Three Timeless Human Stories Emerge From Three Small Irish Masterpieces
The Irish Rep gives us Masterpiece Theater, shamrock style.
Three Small Irish Masterpieces is exactly what it claims to be. Putting the word "Masterpieces" in the title seems to set an impossibly high bar for an evening of one-act plays. And yet the Irish Repertory Theatre clears it (and then some) in this delightful excursion to Éire that packs more dramatic red meat into 75 minutes than most plays can achieve in much longer formats.
That may not be surprising when working with playwrights like Lady Gregory and W.B. Yeats, who collaboratively penned the first play, The Pot of Broth. It's a light-hearted comedy about a poor tramp (David O'Hara) that wanders into the home of John (Colin Lane) and Sibby (Clare O'Malley), as if he were a stray cat looking for food. And as played by O'Hara, he's just as charming, seducing his hosts with a prodigious gift of gab that earns him his meal. Get this guy a job on QVC!
The Rising of the Moon, by Lady Gregory, is the second play. It concerns a late-night encounter between a Sergeant in his majesty's army (a surefooted Lane) and a poor balladeer (an enigmatic Adam Petherbridge). It's 1798 and rebellion rages. The sergeant is on the lookout for a fugitive rebel leader and the balladeer says he's seen him — and that he's not to be trifled with.
The third play, Riders to the Sea, takes us to an island off Ireland's west coast. It was written by J.M. Synge, whose travels in the Aran Islands were the subject of a solo show at the Irish Rep last summer. This dramatic look into the lives of one family of islanders is considerably more gripping. It tells the story of Maurya (a heartbreaking Terry Donnelly), a mother who has lost most of her sons to the fearsome sea at the beginning of the play. Still, her one surviving son, Bartley (Petherbridge), is about to embark for the Galway Fair to sell some horses. His sisters, Nora (O'Malley) and Cathleen (Jennifer McVey), pray that no harm befalls him.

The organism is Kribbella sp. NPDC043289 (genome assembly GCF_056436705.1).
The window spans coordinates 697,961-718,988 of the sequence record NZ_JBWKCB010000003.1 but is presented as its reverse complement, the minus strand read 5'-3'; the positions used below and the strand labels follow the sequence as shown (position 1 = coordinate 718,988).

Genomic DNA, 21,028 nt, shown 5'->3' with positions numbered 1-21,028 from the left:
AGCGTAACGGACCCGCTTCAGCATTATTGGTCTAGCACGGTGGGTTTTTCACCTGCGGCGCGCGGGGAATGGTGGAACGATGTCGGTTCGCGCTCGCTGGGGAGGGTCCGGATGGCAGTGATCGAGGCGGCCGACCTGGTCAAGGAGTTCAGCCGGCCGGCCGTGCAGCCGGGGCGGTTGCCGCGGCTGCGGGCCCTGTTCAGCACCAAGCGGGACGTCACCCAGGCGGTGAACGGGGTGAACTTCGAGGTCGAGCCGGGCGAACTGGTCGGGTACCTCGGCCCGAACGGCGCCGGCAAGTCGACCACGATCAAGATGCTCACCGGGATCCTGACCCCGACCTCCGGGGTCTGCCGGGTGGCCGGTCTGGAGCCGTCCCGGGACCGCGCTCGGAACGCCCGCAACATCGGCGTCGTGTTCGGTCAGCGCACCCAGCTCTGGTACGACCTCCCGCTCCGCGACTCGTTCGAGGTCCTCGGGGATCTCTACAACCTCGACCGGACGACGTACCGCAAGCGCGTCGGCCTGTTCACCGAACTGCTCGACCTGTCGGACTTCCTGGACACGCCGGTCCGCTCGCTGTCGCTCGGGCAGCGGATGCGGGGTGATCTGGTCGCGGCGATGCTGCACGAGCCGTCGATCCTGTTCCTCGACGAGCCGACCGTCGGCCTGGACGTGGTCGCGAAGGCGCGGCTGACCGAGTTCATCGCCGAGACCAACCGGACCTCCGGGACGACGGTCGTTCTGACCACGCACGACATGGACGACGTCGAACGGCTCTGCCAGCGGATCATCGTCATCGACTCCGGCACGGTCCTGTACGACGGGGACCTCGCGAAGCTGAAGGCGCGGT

The acting is central to these intensely human stories, and director Charlotte Moore allows her cast to work their magic. James Morgan's set depicts a cozy Irish cottage, which lighting designer Michael Gottlieb atmospherically transforms into a lookout post for the second play. Linda Fisher's costumes are the star design element: They all have an antique handmade quality, stitched together from heavy, itchy fabrics. In the third play, we can practically feel the damp saturating every garment. This may have something to do with a well-placed sound cue that allows us to hear the rain raging outside the windows of the cottage. Unfortunately, a later cue that sounds like the wail of a Martian banshee feels like it belongs in another play. Moore might have benefited from the insight of a legitimate sound designer for this crucial moment.
Truly, the soundscape of Three Small Irish Masterpieces is at its best when coming from the voices and instruments of this talented cast. The show opens with Petherbridge strumming an acoustic guitar and singing a mischievous and inviting rendition of "The Beggarman's Song," which is the perfect overture to the first play. By contrast, the finale has the cast intoning a distinctly minor key. Just like the Greeks, the Irish are fatalists when it comes to tragedy, and an evening of masterpieces would be remiss without it.
But you know what you're in for when you go to a show like this — and you really should go.